const EnhancedHello2 = withNameChange(HelloComponent);

To make a change to our HelloComponent, we can render the EnhancedHello component like so:

<EnhancedHello />

Now, the text in our HelloComponent becomes this:

<div>Hello New World</div>

To change the name prop, all we have to do is this:

<EnhancedHello name='Shedrack' />

The text in our HelloComponent becomes this:

<div>Hello Shedrack</div>

Let’s Build A Higher-Order Component

In this section, we will build a HOC that takes a component that has a name prop, and then we will make use of the name prop in our HOC.

So, generate a new React app with create-react-app, like so:

npx create-react-app my-app

After it is generated, replace the code in your index.js file with the following snippet.

import React from 'react';
import { render } from 'react-dom';
const Hello = ({ name }) => <h1> Hello {name}! </h1>; function withName(WrappedComponent) { return class extends React.Component { render() { return <WrappedComponent name="Smashing Magazine" {...this.props} />; } };
const NewComponent = withName(Hello);
const App = () => <div> <NewComponent /> </div>;
render(<App />, document.getElementById('root'));

Once you have replaced the code in your index.js file, you should see the following on your screen:

Our React app (Large preview)

Let’s go through the snippet bit by bit.

const Hello = ({ name }) => <h1> Hello {name}! </h1>;

Here, we create a functional component that has a prop called name. In this functional component, we render the “Hello” and the value of the name prop in an h1 tag.

function withName(WrappedComponent) { return class extends React.Component { render() { return <WrappedComponent name="Smashing Magazine" {...this.props} />; } };

Above, we create a higher-order functional component named withName(). Then, we return an anonymous class component inside that renders the component wrapped in the HOC. And we assign a value to the prop of the wrapped component.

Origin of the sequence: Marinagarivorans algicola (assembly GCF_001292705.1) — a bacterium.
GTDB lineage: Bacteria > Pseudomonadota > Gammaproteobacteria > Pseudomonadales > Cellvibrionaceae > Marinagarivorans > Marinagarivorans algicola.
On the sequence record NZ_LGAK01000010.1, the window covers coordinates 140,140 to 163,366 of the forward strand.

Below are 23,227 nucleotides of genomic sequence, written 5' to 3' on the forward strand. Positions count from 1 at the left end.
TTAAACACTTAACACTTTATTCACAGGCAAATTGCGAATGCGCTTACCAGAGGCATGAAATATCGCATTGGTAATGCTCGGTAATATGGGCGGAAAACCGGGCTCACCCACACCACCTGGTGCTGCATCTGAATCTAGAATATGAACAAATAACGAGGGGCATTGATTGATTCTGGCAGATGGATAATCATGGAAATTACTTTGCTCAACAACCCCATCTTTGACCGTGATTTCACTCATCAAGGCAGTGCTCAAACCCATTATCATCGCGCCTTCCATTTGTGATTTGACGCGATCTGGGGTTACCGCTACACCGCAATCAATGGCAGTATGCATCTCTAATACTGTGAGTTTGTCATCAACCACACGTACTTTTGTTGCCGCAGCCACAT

const NewComponent = withName(Hello);

Here, we create a new component named NewComponent. We use the HOC that we created, and assign to it the functional component that we created at the start of the code base, named hello.

const App = () => <div> <NewComponent /> </div>;
render(<App />, document.getElementById('root'));

All we are doing above is creating another functional component, named App. It renders the NewComponent that we upgraded with our HOC in a div. Then, we use the react-dom function render to display the component in the browser.

That’s all we need to do! Our withName function takes a component as an argument and returns a HOC. A few months from now, if we decide to change things around, we only have to edit our HOC.


I hope you’ve enjoyed working through this tutorial. You can read more about higher-order components in the references listed below. If you have any questions, leave them in the comments section below. I’ll be happy to answer every one.

Resources And References

Smashing Editorial (ks, ra, il, al)